Loving someone who has Alzheimer’s disease is hard, exhausting, and grief-inducing. People who have lost loved ones to Alzheimer’s report that they have to lose their dear one twice: once when the memory loss becomes all-consuming and the mind dies away, and then again when death takes the body. Watching someone you care about forget everything and everyone important in their lives, while also often becoming depressed and angry, is devastating.
Many people move through the stages of grief when they find out their loved one has been diagnosed with Alzheimer’s disease. These stages are:
- Denial – hoping the person isn’t ill, convincing yourself that erratic behavior is normal and not concerning, expecting that the person will get better any day. Once it’s clear that the person IS sick and not getting better, people usually move onto step two.
- Anger – being frustrated with the person who is sick, refusing to take care of them, resenting family members who can’t or won’t help provide care, feeling abandoned.
- Guilt – wondering if you did something to cause this, regretting how you handled the initial diagnosis, feeling guilty for taking a needed rest, regretting things about your relationship with the person before their diagnosis, continually thinking “I should have…”
- Sadness – feeling despair or depression, withdrawing from normal social activities, not dealing with your emotions
- Acceptance – realizing the diagnosis is here to stay and this is what your new normal looks like, finding meaning in caring for someone who won’t get better, enjoying being with the person, learning from the grief.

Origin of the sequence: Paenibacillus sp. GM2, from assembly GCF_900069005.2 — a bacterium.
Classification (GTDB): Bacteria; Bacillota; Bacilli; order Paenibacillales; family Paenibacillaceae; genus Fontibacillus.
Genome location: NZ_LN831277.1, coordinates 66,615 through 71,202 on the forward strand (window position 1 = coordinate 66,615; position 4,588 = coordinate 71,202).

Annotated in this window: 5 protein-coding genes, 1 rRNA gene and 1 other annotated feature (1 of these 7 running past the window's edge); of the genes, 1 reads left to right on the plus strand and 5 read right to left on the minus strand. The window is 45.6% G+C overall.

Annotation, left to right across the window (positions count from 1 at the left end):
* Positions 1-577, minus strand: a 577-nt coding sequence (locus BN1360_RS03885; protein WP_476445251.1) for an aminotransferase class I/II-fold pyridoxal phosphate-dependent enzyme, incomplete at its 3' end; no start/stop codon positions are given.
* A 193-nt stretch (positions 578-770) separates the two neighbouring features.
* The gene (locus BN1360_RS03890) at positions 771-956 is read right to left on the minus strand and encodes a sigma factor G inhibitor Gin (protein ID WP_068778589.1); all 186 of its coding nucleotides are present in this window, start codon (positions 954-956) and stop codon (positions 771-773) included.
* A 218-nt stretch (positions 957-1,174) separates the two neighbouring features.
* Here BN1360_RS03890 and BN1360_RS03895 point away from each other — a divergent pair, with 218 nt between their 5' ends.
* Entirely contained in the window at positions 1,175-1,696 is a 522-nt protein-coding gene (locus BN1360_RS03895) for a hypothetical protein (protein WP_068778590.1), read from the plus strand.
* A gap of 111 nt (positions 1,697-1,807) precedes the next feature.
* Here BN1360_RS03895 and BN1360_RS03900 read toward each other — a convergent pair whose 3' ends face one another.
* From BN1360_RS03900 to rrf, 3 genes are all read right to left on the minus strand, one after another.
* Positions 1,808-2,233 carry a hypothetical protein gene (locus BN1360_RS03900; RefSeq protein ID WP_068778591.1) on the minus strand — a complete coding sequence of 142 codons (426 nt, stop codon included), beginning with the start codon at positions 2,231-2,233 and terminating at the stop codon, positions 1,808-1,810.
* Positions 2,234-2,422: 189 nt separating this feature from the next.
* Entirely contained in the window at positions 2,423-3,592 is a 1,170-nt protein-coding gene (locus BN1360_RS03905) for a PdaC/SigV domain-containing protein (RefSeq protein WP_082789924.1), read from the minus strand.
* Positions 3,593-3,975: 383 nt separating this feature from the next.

All of these stages are normal and common for those learning of a loved one getting sick. So how do you cope when you are losing someone, or have already lost someone, to Alzheimer’s disease or dementia? What can you do to make the transition easier, even though we know it will never be easy? Here are some suggestions:
- Feel your feelings: Let yourself feel the myriad of emotions that come with having a loved one diagnosed with a terminal illness. It’s okay to feel sad or angry or frustrated, and to feel overwhelming love at the same time. The important thing is to not suppress or deny the emotions as they come.
- Remember that you are going to feel loss more than once in this process. While this is true with many illnesses, it’s especially true with Alzheimer’s because you lose the mind first and then the body.
- Recognize your own grieving process. People don’t grieve in the same way. Judging someone for how they grieve is never going to be satisfying for anyone. Our histories and life circumstances play a role in how and when we grieve, and we must learn to accept the way we grieve as just as okay as the way someone else grieves.
- Talk with someone. This may be a trusted friend, a sibling, a parent, or a therapist, but it’s important to have someone you can open up to and process the things you are feeling with. Grief and support groups can also be helpful to process with people who are experiencing the same thing as you.
- Realize that some people may not understand your grief. People who haven’t walked this road don’t know what it’s like, and they may say things unintentionally that are hurtful. They may not realize it’s possible to deeply grieve someone who hasn’t died yet.
- Don’t forget to take care of yourself. Caregivers often start to give up their normal enjoyable daily activities out of guilt or time or sadness. Make sure you are taking the time in your week to go out with friends, read a book, or take a walk. Exercise and eat well. Taking care of yourself is just as important as caring for your loved one.
Remember that you are not alone in this. Find someone to talk to, take a walk in the sunshine, and hold the hand of the person you love so very much who can no longer be the person you wish they could be.